rain
Wednesday February 20th, 2019 4:33AM

Google bows to worker pressure on sexual misconduct policy

By The Associated Press
Related Articles
  Contact Editor

SAN FRANCISCO (AP) — Google is promising to be more forceful and open about its handling of sexual misconduct cases, a week after thousands of high-paid engineers and others walked out in protest over its male-dominated culture.

Google bowed to one of the protesters' main demands by dropping mandatory arbitration of all sexual misconduct cases. That will now be optional, so workers can choose to sue in court and present their case in front of a jury. It mirrors a change made by ride-hailing service Uber after complaints from its female employees prompted an internal investigation. The probe concluded that its rank had been poisoned by rampant sexual harassment.

"Google's leaders and I have heard your feedback and have been moved by the stories you've shared," CEO Sundar Pichai said in an email to Google employees. "We recognize that we have not always gotten everything right in the past and we are sincerely sorry for that. It's clear we need to make some changes." Thursday's email was obtained by The Associated Press.

Last week, the tech giant's workers left their cubicles in dozens of offices around the world to protest what they consider management's lax treatment of top executives and other male workers accused of sexual harassment and other misconduct. The protest's organizers estimated that about 20,000 workers participated.

The reforms are the latest fallout from a broader societal backlash against men's exploitation of their female subordinates in business, entertainment and politics — a movement that has spawned the "MeToo" hashtag as a sign of unity and a call for change.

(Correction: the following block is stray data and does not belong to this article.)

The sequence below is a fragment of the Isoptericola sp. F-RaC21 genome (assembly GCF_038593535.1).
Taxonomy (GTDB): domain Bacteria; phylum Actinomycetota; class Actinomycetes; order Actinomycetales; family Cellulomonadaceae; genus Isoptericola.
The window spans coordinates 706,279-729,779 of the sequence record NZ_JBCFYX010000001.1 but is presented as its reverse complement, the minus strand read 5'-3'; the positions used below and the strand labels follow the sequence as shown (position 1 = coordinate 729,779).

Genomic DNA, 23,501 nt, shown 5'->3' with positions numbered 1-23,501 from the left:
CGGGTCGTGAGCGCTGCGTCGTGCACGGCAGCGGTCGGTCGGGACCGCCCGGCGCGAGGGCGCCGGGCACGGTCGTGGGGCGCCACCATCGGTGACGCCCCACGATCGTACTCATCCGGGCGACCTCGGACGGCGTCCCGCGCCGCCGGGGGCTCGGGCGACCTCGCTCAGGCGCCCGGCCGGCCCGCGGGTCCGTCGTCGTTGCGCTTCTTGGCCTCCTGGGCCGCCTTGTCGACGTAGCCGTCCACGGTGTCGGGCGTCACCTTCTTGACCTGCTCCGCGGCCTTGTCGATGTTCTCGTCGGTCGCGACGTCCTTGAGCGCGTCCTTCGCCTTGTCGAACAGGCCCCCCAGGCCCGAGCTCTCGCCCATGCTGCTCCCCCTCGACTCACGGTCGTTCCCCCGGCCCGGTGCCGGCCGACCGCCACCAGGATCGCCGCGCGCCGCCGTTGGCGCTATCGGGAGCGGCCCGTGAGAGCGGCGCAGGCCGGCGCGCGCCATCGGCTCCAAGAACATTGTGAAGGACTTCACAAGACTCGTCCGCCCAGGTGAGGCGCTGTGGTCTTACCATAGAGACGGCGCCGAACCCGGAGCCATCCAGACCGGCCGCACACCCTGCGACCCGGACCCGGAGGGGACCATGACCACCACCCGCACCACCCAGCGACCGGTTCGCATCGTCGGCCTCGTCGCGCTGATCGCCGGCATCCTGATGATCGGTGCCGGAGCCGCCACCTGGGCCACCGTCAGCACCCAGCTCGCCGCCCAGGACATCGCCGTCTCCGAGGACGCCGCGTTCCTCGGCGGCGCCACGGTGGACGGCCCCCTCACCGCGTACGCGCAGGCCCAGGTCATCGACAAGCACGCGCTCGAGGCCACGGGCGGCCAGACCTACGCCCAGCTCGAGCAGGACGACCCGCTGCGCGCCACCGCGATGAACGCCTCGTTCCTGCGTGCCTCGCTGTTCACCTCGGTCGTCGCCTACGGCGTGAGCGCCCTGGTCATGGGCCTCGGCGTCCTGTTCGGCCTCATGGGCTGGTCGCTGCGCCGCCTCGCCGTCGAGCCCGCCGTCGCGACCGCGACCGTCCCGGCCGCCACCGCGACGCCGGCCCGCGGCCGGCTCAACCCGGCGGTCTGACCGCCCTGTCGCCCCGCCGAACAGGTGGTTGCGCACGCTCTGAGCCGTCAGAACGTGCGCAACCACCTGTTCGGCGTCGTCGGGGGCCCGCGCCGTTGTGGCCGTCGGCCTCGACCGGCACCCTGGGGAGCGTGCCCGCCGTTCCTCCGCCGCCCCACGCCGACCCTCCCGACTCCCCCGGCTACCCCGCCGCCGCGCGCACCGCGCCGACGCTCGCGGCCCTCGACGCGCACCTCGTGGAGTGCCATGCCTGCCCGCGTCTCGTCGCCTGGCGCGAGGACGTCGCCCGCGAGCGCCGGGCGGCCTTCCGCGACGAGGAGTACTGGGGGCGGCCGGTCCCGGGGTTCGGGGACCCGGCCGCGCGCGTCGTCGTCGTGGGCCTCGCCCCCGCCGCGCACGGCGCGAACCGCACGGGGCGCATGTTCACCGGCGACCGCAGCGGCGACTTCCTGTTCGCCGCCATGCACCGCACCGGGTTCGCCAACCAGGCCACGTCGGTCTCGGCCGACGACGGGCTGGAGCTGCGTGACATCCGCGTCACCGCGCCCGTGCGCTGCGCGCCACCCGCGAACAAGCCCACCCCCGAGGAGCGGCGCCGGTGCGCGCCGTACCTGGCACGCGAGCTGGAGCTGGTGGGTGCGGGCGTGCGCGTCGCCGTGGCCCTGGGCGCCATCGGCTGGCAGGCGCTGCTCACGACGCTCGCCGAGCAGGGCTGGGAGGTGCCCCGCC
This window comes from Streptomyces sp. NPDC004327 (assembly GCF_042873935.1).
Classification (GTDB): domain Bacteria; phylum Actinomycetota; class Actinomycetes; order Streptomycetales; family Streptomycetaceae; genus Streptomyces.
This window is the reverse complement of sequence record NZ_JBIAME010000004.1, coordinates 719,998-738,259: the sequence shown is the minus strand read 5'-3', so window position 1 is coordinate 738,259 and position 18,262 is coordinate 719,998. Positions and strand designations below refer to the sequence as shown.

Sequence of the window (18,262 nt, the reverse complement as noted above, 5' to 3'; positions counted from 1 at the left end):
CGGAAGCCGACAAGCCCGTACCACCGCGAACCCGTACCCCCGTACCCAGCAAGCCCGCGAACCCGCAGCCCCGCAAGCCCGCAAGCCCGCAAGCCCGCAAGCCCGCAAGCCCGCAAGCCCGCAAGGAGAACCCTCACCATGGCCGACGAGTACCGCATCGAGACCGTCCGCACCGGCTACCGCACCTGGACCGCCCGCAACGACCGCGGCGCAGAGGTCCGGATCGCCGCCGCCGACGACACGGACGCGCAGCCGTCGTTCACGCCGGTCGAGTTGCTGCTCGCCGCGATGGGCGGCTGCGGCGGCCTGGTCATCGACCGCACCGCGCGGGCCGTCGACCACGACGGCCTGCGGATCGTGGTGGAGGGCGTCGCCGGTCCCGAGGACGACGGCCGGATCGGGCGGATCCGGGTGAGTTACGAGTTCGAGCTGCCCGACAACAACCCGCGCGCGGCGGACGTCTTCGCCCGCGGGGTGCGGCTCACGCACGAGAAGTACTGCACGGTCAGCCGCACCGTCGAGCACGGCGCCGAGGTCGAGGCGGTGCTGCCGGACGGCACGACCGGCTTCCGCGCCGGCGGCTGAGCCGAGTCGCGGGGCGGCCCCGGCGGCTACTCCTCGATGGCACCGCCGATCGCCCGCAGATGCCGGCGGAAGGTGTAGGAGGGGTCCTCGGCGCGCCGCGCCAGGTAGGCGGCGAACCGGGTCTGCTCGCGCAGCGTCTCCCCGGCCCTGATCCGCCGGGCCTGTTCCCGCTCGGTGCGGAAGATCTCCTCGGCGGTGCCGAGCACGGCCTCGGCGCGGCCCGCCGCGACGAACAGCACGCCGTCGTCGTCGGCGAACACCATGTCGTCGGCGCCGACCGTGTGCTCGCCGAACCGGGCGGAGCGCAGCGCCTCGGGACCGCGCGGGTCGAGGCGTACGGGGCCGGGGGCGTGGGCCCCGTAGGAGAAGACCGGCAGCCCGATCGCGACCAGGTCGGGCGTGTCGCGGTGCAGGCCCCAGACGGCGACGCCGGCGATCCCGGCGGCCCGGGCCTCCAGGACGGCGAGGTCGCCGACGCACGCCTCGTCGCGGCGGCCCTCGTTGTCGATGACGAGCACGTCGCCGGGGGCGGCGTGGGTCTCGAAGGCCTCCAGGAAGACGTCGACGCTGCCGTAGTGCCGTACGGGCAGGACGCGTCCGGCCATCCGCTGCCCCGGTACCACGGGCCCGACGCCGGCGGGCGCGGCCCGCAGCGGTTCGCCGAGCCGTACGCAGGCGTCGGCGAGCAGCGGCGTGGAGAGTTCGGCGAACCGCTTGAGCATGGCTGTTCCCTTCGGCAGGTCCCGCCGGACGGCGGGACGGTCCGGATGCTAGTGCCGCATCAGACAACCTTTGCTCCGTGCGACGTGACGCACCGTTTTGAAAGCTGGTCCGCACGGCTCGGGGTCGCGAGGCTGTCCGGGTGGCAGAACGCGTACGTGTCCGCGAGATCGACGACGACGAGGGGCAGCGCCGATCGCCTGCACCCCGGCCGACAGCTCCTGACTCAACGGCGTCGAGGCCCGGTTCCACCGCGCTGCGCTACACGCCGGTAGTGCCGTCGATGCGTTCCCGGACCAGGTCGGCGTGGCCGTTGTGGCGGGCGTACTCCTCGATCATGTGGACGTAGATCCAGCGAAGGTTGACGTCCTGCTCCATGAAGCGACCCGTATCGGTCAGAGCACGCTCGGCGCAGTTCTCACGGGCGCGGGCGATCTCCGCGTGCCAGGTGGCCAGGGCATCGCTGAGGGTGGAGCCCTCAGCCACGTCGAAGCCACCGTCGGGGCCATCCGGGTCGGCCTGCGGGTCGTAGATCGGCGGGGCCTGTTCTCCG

Google will provide more details about sexual misconduct cases in internal reports available to all employees. The breakdowns will include the number of cases that were substantiated within various company departments and list the types of punishment imposed, including firings, pay cuts and mandated counseling.

The company is also stepping up its training aimed at preventing misconduct. It's requiring all employees to go through the process annually instead of every other year. Those who fall behind in their training, including top executives, will be dinged in annual performance reviews, leaving a blemish that could lower their pay and make it more difficult to get promoted.

But Google didn't address protesters' demand for a commitment to pay women the same as men doing similar work. When previously confronted with accusations that it shortchanges women — made by the U.S. Labor Department and in lawsuits filed by female employees —Google has maintained that its compensation system doesn't discriminate between men and women.

The changes didn't go far enough to satisfy Vicki Tardif Holland, a Google employee who helped organize and spoke at the protests near the company's Cambridge, Massachusetts, office last week.

"While Sundar's message was encouraging, important points around discrimination, inequity and representation were not addressed," Holland wrote in an email responding to an AP inquiry.